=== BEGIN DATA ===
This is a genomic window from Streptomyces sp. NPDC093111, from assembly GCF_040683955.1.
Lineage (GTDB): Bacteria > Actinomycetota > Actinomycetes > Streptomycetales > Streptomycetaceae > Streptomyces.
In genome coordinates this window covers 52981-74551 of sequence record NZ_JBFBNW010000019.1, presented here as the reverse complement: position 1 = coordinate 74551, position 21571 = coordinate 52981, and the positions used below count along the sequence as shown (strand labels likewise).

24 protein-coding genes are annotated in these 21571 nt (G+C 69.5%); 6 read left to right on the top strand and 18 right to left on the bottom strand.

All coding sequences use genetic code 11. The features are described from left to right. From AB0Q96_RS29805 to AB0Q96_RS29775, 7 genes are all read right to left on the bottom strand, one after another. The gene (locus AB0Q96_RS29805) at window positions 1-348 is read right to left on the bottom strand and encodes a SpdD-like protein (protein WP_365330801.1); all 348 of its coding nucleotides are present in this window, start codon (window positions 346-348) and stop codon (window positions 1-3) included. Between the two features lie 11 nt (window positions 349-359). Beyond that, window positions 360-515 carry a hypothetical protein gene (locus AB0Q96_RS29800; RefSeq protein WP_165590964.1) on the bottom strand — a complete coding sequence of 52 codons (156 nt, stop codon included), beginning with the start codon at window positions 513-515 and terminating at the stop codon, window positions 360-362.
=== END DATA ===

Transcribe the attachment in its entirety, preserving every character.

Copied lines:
This is a genomic window from Streptomyces sp. NPDC093111, from assembly GCF_040683955.1.
Lineage (GTDB): Bacteria > Actinomycetota > Actinomycetes > Streptomycetales > Streptomycetaceae > Streptomyces.
In genome coordinates this window covers 52981-74551 of sequence record NZ_JBFBNW010000019.1, presented here as the reverse complement: position 1 = coordinate 74551, position 21571 = coordinate 52981, and the positions used below count along the sequence as shown (strand labels likewise).

24 protein-coding genes are annotated in these 21571 nt (G+C 69.5%); 6 read left to right on the top strand and 18 right to left on the bottom strand.

All coding sequences use genetic code 11. The features are described from left to right. From AB0Q96_RS29805 to AB0Q96_RS29775, 7 genes are all read right to left on the bottom strand, one after another. The gene (locus AB0Q96_RS29805) at window positions 1-348 is read right to left on the bottom strand and encodes a SpdD-like protein (protein WP_365330801.1); all 348 of its coding nucleotides are present in this window, start codon (window positions 346-348) and stop codon (window positions 1-3) included. Between the two features lie 11 nt (window positions 349-359). Beyond that, window positions 360-515 carry a hypothetical protein gene (locus AB0Q96_RS29800; RefSeq protein WP_165590964.1) on the bottom strand — a complete coding sequence of 52 codons (156 nt, stop codon included), beginning with the start codon at window positions 513-515 and terminating at the stop codon, window positions 360-362.